“My favorite trick is to bring a small soccer ball, then when you arrive to your gate, play,” she says. “Wear your child out. Don’t board early when they let parents board — keep playing! Then your child will be happy and exhausted on the plane.”
McDermott agrees. “If your airline offers this then try having one parent pre-board to get organized while the other partner tires out the kids until the last minute,” she says.
Managing inflight sickness or other problems
Packing just-in-case items like allergy medicine is a no-brainer. But what if your child gets nauseous or has popping ears?
Travel insiders recommend giving young children snacks and drinks during takeoff, ascent, and descent. That’s because swallowing prevents the pain associated with changes in altitude; plus, as McDermott noted, it keeps them distracted.
If you’re concerned about motion sickness, read medicine directions carefully and speak with your pediatrician. Some motion sickness remedies require a few hours to kick in, and other types of medicine might actually make your child hyperactive — the opposite of what you want.
Also, don’t hesitate to ask the flight attendants for help.
“In the private jet world, most aircraft have a dedicated flight attendant who will cater to the children’s needs,” says Oliver Smith-Aichbichler, CEO of AlbaJet Charter. But even on commercial flights, airline stewards are ready to help, so don’t hesitate to ask, many insiders said.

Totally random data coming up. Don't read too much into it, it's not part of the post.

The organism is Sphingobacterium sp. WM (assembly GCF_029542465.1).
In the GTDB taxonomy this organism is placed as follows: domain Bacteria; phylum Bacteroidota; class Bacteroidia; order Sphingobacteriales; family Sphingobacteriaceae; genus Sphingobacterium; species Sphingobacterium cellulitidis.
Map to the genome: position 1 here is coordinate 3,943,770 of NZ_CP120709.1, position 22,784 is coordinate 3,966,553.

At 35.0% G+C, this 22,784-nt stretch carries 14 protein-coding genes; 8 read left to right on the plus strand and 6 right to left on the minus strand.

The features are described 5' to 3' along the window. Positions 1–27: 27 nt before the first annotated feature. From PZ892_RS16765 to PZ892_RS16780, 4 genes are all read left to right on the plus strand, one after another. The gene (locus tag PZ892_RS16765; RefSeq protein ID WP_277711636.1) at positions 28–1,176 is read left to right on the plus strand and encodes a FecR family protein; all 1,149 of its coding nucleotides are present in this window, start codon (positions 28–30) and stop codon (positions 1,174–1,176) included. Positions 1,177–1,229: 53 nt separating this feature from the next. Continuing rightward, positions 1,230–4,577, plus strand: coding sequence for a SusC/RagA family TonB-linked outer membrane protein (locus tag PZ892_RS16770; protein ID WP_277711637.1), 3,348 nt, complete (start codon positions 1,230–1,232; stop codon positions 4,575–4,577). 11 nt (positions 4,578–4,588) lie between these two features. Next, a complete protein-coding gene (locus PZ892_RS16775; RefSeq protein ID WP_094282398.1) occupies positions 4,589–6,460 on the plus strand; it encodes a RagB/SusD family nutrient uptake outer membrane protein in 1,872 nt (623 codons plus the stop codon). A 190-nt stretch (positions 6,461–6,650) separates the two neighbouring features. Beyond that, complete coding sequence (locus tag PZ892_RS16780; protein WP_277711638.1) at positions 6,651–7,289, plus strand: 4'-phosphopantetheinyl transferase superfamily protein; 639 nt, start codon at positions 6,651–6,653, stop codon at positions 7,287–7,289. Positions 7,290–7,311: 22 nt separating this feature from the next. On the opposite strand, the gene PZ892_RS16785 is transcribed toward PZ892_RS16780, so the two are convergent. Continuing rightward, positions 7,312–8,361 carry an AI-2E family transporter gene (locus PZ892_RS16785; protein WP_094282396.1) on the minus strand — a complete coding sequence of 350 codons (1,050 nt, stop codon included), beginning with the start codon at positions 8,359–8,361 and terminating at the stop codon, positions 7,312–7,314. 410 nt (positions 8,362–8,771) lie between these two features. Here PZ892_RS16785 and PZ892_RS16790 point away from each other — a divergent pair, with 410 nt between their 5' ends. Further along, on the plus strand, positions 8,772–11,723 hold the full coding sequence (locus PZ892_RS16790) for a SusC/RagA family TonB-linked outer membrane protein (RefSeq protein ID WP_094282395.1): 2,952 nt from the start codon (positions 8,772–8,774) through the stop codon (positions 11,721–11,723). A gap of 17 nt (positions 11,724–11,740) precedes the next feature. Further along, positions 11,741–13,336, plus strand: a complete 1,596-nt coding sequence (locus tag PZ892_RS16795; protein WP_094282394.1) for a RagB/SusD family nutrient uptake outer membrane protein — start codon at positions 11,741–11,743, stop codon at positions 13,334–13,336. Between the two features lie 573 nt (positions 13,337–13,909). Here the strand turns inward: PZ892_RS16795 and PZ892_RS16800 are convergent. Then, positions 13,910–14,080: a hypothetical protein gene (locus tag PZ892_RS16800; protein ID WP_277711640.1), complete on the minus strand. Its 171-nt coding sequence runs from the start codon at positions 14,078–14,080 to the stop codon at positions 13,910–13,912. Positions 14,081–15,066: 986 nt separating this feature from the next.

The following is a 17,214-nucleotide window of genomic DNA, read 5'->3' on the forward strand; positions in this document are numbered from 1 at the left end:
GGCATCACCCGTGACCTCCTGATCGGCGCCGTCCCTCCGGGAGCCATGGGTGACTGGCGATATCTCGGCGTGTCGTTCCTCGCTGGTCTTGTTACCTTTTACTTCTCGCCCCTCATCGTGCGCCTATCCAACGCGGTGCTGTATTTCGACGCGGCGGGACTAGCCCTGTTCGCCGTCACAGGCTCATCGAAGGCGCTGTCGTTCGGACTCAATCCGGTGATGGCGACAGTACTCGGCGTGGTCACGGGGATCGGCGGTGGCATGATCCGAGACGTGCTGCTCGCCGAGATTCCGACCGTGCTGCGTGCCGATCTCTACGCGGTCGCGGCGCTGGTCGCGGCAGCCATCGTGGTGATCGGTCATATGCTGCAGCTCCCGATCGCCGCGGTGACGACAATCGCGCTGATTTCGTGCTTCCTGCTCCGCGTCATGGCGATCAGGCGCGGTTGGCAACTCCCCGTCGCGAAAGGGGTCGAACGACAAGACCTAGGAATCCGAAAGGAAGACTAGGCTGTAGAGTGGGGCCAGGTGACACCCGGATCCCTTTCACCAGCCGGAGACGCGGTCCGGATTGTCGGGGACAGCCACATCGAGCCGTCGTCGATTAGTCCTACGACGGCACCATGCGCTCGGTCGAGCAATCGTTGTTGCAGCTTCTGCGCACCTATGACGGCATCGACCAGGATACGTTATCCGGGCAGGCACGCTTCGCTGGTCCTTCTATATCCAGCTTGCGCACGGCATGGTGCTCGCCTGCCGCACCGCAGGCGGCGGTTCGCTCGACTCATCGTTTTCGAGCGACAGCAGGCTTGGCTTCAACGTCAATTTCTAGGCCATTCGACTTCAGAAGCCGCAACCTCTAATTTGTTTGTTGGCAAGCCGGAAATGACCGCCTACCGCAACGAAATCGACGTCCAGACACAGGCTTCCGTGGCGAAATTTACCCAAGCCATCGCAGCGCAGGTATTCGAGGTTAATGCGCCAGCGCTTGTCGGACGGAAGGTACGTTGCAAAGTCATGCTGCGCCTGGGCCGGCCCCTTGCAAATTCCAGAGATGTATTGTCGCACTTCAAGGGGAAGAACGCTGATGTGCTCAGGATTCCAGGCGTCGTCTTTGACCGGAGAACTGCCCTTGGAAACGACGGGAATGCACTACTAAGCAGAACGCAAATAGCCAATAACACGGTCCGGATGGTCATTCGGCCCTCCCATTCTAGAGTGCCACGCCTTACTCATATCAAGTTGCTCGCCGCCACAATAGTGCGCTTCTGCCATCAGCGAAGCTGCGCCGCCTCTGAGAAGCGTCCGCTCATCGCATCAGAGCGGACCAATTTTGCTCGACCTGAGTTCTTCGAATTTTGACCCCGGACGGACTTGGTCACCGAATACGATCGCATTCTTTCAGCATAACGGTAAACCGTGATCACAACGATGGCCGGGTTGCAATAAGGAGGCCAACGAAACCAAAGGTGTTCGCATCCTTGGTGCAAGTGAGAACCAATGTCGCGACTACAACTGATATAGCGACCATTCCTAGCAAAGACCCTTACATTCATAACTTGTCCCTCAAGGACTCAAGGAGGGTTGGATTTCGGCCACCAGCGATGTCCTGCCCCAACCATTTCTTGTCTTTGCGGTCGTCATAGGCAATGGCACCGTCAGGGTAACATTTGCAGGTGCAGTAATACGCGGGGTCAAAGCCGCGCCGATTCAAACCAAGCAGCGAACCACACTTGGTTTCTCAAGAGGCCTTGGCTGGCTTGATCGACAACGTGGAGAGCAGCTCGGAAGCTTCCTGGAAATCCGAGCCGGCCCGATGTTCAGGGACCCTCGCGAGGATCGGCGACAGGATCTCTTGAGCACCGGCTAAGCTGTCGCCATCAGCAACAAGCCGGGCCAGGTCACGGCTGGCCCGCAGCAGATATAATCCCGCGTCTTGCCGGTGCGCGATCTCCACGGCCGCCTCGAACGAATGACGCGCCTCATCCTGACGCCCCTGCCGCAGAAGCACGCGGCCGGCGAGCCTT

And if there’s turbulence, remain calm.
“When I was younger I used to be scared of turbulence, mainly because I didn’t understand it,” Smith-Aichbichler says. “If kids are scared during a flight, it’s great to reassure them that it’s perfectly normal and that they are safe.”
Packing your carry-on
Packing a carry-on with a change of clothes, extra diapers, snacks, and medicine is a smart move, but it’s also a great time to let your kids play with things they may not normally be allowed to touch. For example, if your toddler longs to play with your phone and you normally limit screen time, consider packing a fully-charged tablet.
Download favorite games, movies, and television shows ahead of time so you don’t have to rely on Wi-Fi. Bring headphones, too, so the noise won’t annoy fellow passengers. Other great ideas include quiet toys such as sticker books that kids can play with on their own and regular books that you can read to them. Go with tried-and-true favorites that can calm nervousness.
“Bring noise-free and mess-free toys on board,” recommends Emmerling.
Check identification requirements before you depart
Will you need a birth certificate or passport? If you’re traveling internationally, will your child need a visa? And what are the requirements to return home to the U.S.?